Everything the FDA has done with its voluntary consultation program is all window dressing. It is smoke and mirrors intended to give the impression that there is something responsible going on when in reality there is no scientific review at all. The FDA’s biotechnology coordinator admitted as much in one of his more candid moments. That’s on record. Yet most of the time they try to claim they are doing a thorough review. Accordingly, most people have been confused. Most people think the FDA is regulating these foods. Most people think we don’t really have any laws to regulate GMOs and that the European Union is the one with the stronger laws, and that’s why they don’t have GMOs on their market. In truth, the United States has the strictest food safety laws when it comes to GMOs; they’re just not being enforced. In fact, they’re being violated, and that’s why we have GMOs on our market.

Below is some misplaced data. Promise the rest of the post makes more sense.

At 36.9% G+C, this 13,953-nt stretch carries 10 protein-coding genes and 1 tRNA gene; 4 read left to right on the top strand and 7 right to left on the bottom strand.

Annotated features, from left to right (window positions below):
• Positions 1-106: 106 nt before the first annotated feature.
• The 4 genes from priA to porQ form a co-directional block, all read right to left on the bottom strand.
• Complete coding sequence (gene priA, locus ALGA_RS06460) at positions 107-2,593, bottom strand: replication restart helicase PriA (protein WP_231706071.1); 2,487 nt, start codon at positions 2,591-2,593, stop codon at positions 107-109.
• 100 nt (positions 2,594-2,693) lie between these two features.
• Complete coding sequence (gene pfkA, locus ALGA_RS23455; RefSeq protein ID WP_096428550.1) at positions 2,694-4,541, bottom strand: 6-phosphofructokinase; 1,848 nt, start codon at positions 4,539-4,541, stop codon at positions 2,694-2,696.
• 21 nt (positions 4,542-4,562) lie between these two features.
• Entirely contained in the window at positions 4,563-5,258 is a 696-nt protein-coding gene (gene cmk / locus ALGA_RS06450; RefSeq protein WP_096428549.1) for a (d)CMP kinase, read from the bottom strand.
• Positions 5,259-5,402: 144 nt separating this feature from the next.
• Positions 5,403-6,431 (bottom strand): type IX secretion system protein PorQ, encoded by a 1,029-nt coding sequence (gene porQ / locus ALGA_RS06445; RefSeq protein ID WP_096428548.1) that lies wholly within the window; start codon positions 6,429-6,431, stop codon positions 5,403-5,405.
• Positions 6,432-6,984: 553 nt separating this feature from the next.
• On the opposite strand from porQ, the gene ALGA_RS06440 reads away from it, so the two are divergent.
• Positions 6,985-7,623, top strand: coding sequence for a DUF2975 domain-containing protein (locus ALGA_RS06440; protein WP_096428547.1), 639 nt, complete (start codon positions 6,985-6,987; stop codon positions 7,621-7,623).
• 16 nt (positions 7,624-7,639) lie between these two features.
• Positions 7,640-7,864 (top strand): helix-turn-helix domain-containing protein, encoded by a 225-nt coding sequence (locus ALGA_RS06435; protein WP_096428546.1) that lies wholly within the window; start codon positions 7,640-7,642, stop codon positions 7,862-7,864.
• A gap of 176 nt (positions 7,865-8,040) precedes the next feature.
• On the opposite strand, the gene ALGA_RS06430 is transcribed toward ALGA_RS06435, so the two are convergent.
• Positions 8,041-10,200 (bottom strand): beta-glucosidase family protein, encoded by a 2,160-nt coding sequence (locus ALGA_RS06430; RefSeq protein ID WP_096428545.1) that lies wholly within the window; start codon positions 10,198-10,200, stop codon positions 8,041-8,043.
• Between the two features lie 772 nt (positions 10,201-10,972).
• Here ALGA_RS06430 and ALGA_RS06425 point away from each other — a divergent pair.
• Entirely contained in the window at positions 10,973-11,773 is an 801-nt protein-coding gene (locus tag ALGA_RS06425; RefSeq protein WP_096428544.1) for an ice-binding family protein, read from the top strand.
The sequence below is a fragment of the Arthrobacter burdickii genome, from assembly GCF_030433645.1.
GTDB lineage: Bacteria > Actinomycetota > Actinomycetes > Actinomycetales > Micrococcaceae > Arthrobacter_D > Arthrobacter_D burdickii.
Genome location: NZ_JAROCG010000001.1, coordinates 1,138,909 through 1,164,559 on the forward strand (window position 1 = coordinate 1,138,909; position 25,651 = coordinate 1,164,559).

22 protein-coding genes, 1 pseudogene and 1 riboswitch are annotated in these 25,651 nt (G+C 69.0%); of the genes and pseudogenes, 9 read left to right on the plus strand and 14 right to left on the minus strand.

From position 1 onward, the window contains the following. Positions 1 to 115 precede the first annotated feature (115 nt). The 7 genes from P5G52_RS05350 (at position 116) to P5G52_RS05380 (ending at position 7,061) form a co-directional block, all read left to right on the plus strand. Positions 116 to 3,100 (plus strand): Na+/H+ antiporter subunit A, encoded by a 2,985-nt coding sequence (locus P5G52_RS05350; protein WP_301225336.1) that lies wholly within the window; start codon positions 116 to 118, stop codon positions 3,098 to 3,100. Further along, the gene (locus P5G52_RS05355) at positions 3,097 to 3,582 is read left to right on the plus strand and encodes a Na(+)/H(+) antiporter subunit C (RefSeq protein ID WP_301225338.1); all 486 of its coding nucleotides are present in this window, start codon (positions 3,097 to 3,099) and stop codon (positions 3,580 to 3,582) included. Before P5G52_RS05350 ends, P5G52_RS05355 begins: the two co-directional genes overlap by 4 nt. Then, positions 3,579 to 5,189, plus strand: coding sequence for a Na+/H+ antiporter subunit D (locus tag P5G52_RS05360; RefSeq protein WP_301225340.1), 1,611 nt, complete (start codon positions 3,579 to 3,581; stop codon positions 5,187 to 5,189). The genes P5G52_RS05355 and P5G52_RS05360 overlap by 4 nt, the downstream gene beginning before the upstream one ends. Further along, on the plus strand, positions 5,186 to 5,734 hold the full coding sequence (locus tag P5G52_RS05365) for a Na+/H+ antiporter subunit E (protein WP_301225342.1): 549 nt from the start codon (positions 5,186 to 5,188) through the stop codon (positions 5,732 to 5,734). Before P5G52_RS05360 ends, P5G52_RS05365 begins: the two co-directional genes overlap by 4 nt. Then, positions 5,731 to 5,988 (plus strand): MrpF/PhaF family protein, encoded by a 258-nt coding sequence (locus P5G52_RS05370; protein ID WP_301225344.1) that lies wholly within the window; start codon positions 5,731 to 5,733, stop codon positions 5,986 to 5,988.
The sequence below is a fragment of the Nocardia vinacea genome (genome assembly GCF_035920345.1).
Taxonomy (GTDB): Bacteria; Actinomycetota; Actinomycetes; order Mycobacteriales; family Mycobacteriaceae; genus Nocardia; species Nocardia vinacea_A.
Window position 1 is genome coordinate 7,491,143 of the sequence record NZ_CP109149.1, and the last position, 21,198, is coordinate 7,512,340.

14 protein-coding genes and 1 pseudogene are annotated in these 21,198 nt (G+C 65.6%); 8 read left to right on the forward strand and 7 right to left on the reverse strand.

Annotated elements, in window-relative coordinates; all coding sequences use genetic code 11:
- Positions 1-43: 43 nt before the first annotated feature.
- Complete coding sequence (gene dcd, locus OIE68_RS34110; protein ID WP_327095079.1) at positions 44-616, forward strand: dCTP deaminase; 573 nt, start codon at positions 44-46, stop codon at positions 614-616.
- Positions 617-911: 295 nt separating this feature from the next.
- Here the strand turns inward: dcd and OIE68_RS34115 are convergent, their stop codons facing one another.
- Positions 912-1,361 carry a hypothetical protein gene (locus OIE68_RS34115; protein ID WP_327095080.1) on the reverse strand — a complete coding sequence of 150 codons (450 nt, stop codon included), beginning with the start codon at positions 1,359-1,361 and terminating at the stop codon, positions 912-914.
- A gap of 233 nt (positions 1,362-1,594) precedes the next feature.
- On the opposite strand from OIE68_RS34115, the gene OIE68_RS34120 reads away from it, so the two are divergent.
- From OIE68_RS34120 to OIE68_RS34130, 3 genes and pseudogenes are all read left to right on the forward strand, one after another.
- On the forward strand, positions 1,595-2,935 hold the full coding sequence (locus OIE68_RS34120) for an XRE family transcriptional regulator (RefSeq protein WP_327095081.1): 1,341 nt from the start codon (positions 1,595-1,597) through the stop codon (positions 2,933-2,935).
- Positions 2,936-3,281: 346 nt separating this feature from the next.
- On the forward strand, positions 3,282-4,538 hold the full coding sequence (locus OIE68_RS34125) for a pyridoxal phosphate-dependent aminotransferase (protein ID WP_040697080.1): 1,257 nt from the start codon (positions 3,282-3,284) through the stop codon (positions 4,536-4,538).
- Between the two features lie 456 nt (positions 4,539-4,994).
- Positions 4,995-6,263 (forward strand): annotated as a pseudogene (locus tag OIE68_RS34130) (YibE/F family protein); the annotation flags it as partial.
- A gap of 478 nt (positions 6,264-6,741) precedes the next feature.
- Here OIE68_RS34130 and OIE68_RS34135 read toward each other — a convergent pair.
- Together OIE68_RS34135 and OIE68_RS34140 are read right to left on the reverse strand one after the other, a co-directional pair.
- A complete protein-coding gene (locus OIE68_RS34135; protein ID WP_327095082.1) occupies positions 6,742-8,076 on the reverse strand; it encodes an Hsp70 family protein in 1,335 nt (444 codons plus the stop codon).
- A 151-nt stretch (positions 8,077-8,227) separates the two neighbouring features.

ACRES U.S.A. One thing you mentioned earlier struck an odd note. Many people who follow this issue might be surprised to learn that the FDA acted as a promoter of this technology before it was actually viable. That is intriguing.
DRUKER. My book cites one of the FDA’s own documents from the ’90s that admitted the agency had an agenda to promote biotechnology — that’s in writing!
ACRES U.S.A. A major protagonist of your book is a man called Phil Regal. Who is he, and why is he important?